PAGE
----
“The steps for delegation and redelegation involve preparation of an initial request via a Change Request Template. In addition to the Change Request Template, supplementary information is required to show that the request meets the eligibility criteria. ICANN uses this information to corroborate the delegation or redelegation request. This documentation includes:
- Information showing the request serves the local interest in the country;
- Documentation demonstrating the technical and administrative capabilities of the organization receiving the delegation;
- A description of the legal status of the organization;
- The names of contacts in any in-country government agencies who have a say in the delegation/redelegation;
- A detailed description of how existing ccTLD operations will be transferred to the proposed new operator, in the case of a redelegation;
- Documentation showing that the new operator will operate the domain in a fair and equitable manner; and,
- The approvals of the current contacts for the TLD, in the case of a redelegation.”
How long does this process take?
The shortest time the process can take, and that is assuming there are no objections is 9 months. If anyone objects, then it can take years. Is this what we want? You can read about basics of redelegation here.
How was KENIC formed anyway?
I have taken time to go through the redelegation notes and here is an except:
“In May 2000, a group of Kenyan Internet stakeholders launched an initiative to form a participatory, community-based non-profit organization located in Kenya to manage both the administrative and technical aspects of the .ke ccTLD registry. Since October 2001, there have been broad-based consultations and research led by the Communications Commission of Kenya (CCK), with the participation of stakeholders including the Telecommunications Service Providers Association of Kenya (TESPOK), the East Africa Internet Association (EAIA), Kenya Information Society (KIS), Kenya Education Network (KENET), the Computer Society of Kenya, the Institute of Computer Science, the Kenya Health Information Network, the Network Operators Association, Telkom Kenya, the Kenyan government’s Directorate of Information Technology Services, and the National Task Force on Electronic Commerce (NTF-ecom).
The result of these consultations was the Kenya Network Information Center, Limited (KENIC), organized under Kenyan law as a company limited by guarantee (a not-for-profit entity). In addition to performing the technical, administrative, and policy-setting functions for the .ke registry, a stated objective of KENIC is to “promote, manage and operate the delegated .ke ccTLD in the interest of the Kenyan Internet community and being mindful of the global Internet community interest in consistent with ICANN policies.”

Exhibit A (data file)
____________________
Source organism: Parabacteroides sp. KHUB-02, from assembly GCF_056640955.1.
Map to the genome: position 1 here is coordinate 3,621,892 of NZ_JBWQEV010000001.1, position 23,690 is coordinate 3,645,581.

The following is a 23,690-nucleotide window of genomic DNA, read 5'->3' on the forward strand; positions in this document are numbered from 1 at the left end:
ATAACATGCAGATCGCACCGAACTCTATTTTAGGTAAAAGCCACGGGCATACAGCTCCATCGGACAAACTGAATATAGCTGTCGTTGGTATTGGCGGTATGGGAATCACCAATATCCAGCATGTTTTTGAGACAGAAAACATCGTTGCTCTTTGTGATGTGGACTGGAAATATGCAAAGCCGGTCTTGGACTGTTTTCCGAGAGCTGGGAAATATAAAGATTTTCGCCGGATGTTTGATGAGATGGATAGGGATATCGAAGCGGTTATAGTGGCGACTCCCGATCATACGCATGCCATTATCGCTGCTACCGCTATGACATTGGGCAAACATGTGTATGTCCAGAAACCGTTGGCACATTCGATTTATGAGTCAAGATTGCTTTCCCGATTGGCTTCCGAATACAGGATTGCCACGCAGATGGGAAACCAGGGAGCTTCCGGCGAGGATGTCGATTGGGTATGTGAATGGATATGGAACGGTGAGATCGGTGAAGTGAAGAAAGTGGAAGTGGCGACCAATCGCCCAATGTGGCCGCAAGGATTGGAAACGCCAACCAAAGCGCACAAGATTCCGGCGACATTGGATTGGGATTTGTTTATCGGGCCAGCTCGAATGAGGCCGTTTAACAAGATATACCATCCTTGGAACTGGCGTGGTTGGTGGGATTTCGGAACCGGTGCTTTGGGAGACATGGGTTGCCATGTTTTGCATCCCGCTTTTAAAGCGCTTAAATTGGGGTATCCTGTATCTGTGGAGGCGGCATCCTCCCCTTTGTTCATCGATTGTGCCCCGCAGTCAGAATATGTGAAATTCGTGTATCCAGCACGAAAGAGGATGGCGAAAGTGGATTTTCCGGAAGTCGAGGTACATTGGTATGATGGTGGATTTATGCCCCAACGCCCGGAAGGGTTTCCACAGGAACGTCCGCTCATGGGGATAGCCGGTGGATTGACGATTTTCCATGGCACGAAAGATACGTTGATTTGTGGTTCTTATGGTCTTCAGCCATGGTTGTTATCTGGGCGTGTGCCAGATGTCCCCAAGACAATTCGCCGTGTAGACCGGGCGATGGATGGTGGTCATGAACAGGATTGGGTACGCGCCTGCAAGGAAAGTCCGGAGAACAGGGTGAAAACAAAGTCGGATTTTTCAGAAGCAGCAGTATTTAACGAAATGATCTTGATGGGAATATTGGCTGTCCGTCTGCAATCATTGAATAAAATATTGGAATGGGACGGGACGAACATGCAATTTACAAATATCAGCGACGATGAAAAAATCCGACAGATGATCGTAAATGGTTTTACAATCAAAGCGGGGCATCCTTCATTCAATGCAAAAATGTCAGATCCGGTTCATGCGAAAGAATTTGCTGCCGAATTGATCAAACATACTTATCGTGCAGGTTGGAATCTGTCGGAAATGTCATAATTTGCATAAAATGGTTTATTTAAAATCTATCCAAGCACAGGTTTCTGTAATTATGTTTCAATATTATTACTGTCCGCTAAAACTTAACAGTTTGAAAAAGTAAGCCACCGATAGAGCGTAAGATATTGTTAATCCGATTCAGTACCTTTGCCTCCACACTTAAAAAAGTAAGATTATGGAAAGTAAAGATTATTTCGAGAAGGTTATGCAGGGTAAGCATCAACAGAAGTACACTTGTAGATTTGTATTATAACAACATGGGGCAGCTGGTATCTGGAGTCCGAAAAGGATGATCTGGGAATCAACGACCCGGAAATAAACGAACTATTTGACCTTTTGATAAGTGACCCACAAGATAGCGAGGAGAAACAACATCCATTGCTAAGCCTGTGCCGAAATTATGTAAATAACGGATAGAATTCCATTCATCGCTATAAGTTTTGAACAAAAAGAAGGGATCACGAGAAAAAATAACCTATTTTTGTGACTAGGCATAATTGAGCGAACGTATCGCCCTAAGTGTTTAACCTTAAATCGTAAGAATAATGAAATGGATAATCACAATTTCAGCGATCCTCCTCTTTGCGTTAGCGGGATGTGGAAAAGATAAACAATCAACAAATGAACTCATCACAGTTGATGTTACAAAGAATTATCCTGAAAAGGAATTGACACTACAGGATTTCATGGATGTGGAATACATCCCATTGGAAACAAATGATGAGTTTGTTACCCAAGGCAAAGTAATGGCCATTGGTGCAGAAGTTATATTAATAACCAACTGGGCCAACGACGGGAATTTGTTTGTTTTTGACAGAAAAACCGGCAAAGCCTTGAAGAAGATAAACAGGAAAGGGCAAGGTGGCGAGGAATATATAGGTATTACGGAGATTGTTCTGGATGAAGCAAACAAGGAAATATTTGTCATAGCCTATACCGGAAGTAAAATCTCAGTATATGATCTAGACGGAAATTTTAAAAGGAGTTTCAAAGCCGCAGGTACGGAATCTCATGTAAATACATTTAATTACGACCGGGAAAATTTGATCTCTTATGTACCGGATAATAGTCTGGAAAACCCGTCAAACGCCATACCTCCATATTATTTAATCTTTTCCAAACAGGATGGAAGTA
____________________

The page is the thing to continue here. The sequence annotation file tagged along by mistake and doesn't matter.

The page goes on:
Through the KENIC website, open mailing lists, Steering Committee and other organizational meetings, and public forums, the KENIC organizers undertook to develop technical and administrative plans, and to take input from and build support within the Kenyan Internet community. By mid-2002, the KENIC organizers has completed KENIC’s Memorandum & Articles of Association, and prepared and circulated for review and comment a draft annual budget for registry operations and a draft set of registration and administrative policies. Through the Computer Society of Kenya, an open membership organization, the organizers undertook a public awareness campaign aimed at increasing the involvement of individual and organizational Internet users in KENIC.”
You can read the whole redelegation report here. This was a protracted tussle, starting with Shem Ochuodho refusing to hand over .ke management to a more inclusive body. It makes very interesting reading.
Maybe we should explore which registry operations work and why. Before Kenya ICT community adopted this model, they had conversations with registry operators from Brazil and Australia and settled on a multistakeholder that includes all sectors.